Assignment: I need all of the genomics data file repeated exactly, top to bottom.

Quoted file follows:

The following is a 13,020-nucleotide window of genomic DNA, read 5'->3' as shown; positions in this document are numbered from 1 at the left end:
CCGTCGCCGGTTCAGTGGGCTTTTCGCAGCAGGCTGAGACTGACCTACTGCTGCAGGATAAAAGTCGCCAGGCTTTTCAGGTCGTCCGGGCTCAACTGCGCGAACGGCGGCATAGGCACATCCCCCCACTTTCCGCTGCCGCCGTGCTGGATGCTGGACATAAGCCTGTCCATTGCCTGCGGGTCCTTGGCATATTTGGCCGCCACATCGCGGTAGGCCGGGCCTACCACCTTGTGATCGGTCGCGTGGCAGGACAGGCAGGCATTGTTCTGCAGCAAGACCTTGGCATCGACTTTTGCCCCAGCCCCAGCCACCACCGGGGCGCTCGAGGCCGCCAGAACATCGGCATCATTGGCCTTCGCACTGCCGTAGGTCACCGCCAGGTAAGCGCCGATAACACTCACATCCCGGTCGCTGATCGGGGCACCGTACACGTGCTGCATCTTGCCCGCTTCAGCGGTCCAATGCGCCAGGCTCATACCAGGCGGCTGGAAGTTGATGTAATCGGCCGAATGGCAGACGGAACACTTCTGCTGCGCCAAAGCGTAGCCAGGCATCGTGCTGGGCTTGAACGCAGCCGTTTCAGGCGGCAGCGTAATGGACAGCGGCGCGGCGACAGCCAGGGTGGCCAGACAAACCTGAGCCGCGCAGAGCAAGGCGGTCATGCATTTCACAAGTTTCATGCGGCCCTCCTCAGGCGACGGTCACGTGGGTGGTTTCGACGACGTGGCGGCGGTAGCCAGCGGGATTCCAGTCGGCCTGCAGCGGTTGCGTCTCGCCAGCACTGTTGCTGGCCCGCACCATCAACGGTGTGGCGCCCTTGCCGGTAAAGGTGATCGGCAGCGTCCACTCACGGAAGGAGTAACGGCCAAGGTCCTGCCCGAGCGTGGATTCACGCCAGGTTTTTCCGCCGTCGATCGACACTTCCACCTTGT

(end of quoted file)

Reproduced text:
The following is a 13,020-nucleotide window of genomic DNA, read 5'->3' as shown; positions in this document are numbered from 1 at the left end:
CCGTCGCCGGTTCAGTGGGCTTTTCGCAGCAGGCTGAGACTGACCTACTGCTGCAGGATAAAAGTCGCCAGGCTTTTCAGGTCGTCCGGGCTCAACTGCGCGAACGGCGGCATAGGCACATCCCCCCACTTTCCGCTGCCGCCGTGCTGGATGCTGGACATAAGCCTGTCCATTGCCTGCGGGTCCTTGGCATATTTGGCCGCCACATCGCGGTAGGCCGGGCCTACCACCTTGTGATCGGTCGCGTGGCAGGACAGGCAGGCATTGTTCTGCAGCAAGACCTTGGCATCGACTTTTGCCCCAGCCCCAGCCACCACCGGGGCGCTCGAGGCCGCCAGAACATCGGCATCATTGGCCTTCGCACTGCCGTAGGTCACCGCCAGGTAAGCGCCGATAACACTCACATCCCGGTCGCTGATCGGGGCACCGTACACGTGCTGCATCTTGCCCGCTTCAGCGGTCCAATGCGCCAGGCTCATACCAGGCGGCTGGAAGTTGATGTAATCGGCCGAATGGCAGACGGAACACTTCTGCTGCGCCAAAGCGTAGCCAGGCATCGTGCTGGGCTTGAACGCAGCCGTTTCAGGCGGCAGCGTAATGGACAGCGGCGCGGCGACAGCCAGGGTGGCCAGACAAACCTGAGCCGCGCAGAGCAAGGCGGTCATGCATTTCACAAGTTTCATGCGGCCCTCCTCAGGCGACGGTCACGTGGGTGGTTTCGACGACGTGGCGGCGGTAGCCAGCGGGATTCCAGTCGGCCTGCAGCGGTTGCGTCTCGCCAGCACTGTTGCTGGCCCGCACCATCAACGGTGTGGCGCCCTTGCCGGTAAAGGTGATCGGCAGCGTCCACTCACGGAAGGAGTAACGGCCAAGGTCCTGCCCGAGCGTGGATTCACGCCAGGTTTTTCCGCCGTCGATCGACACTTCCACCTTGT